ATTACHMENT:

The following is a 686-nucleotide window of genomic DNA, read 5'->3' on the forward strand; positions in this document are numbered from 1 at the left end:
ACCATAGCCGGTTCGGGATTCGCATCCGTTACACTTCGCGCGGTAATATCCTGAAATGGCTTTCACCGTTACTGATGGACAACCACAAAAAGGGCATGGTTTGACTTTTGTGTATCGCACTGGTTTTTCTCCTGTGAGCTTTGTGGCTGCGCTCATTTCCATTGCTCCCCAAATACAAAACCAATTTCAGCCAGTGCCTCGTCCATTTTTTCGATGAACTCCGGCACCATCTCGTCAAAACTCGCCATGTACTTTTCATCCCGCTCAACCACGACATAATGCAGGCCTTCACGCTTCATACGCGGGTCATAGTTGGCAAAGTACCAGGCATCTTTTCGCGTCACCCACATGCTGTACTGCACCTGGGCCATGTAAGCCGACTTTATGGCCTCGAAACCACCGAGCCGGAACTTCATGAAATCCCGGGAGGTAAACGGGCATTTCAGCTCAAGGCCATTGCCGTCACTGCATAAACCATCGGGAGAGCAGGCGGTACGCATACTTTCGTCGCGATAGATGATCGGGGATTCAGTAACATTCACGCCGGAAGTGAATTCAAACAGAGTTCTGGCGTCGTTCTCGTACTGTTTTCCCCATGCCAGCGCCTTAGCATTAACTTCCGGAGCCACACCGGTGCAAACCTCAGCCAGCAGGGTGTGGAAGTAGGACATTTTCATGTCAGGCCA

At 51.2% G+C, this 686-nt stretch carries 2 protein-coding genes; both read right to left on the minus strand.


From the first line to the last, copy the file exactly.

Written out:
The following is a 686-nucleotide window of genomic DNA, read 5'->3' on the forward strand; positions in this document are numbered from 1 at the left end:
ACCATAGCCGGTTCGGGATTCGCATCCGTTACACTTCGCGCGGTAATATCCTGAAATGGCTTTCACCGTTACTGATGGACAACCACAAAAAGGGCATGGTTTGACTTTTGTGTATCGCACTGGTTTTTCTCCTGTGAGCTTTGTGGCTGCGCTCATTTCCATTGCTCCCCAAATACAAAACCAATTTCAGCCAGTGCCTCGTCCATTTTTTCGATGAACTCCGGCACCATCTCGTCAAAACTCGCCATGTACTTTTCATCCCGCTCAACCACGACATAATGCAGGCCTTCACGCTTCATACGCGGGTCATAGTTGGCAAAGTACCAGGCATCTTTTCGCGTCACCCACATGCTGTACTGCACCTGGGCCATGTAAGCCGACTTTATGGCCTCGAAACCACCGAGCCGGAACTTCATGAAATCCCGGGAGGTAAACGGGCATTTCAGCTCAAGGCCATTGCCGTCACTGCATAAACCATCGGGAGAGCAGGCGGTACGCATACTTTCGTCGCGATAGATGATCGGGGATTCAGTAACATTCACGCCGGAAGTGAATTCAAACAGAGTTCTGGCGTCGTTCTCGTACTGTTTTCCCCATGCCAGCGCCTTAGCATTAACTTCCGGAGCCACACCGGTGCAAACCTCAGCCAGCAGGGTGTGGAAGTAGGACATTTTCATGTCAGGCCA

At 51.2% G+C, this 686-nt stretch carries 2 protein-coding genes; both read right to left on the minus strand.